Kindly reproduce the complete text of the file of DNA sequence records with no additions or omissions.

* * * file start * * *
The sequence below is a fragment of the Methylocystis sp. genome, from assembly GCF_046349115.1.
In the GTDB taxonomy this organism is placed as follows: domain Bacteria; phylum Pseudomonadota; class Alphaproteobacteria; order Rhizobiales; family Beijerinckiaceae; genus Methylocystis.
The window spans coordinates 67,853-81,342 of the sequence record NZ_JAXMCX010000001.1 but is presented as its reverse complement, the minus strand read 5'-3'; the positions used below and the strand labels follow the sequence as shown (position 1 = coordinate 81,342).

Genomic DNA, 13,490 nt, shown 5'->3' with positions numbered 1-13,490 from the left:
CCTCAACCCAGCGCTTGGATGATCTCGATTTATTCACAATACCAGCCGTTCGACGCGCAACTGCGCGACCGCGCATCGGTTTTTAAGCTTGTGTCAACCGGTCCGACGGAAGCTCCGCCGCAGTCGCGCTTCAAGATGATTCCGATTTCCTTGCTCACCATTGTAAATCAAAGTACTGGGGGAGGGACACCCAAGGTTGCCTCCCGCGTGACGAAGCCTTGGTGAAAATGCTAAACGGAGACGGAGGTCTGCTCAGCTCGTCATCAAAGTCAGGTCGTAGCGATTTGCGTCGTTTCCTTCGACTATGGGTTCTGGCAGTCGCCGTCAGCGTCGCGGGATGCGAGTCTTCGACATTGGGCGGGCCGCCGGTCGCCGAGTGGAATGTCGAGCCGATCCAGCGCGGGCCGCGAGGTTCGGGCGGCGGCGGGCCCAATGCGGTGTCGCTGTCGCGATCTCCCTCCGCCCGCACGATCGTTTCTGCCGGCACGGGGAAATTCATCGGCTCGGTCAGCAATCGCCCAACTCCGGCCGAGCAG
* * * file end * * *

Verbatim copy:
The sequence below is a fragment of the Methylocystis sp. genome, from assembly GCF_046349115.1.
In the GTDB taxonomy this organism is placed as follows: domain Bacteria; phylum Pseudomonadota; class Alphaproteobacteria; order Rhizobiales; family Beijerinckiaceae; genus Methylocystis.
The window spans coordinates 67,853-81,342 of the sequence record NZ_JAXMCX010000001.1 but is presented as its reverse complement, the minus strand read 5'-3'; the positions used below and the strand labels follow the sequence as shown (position 1 = coordinate 81,342).

Genomic DNA, 13,490 nt, shown 5'->3' with positions numbered 1-13,490 from the left:
CCTCAACCCAGCGCTTGGATGATCTCGATTTATTCACAATACCAGCCGTTCGACGCGCAACTGCGCGACCGCGCATCGGTTTTTAAGCTTGTGTCAACCGGTCCGACGGAAGCTCCGCCGCAGTCGCGCTTCAAGATGATTCCGATTTCCTTGCTCACCATTGTAAATCAAAGTACTGGGGGAGGGACACCCAAGGTTGCCTCCCGCGTGACGAAGCCTTGGTGAAAATGCTAAACGGAGACGGAGGTCTGCTCAGCTCGTCATCAAAGTCAGGTCGTAGCGATTTGCGTCGTTTCCTTCGACTATGGGTTCTGGCAGTCGCCGTCAGCGTCGCGGGATGCGAGTCTTCGACATTGGGCGGGCCGCCGGTCGCCGAGTGGAATGTCGAGCCGATCCAGCGCGGGCCGCGAGGTTCGGGCGGCGGCGGGCCCAATGCGGTGTCGCTGTCGCGATCTCCCTCCGCCCGCACGATCGTTTCTGCCGGCACGGGGAAATTCATCGGCTCGGTCAGCAATCGCCCAACTCCGGCCGAGCAG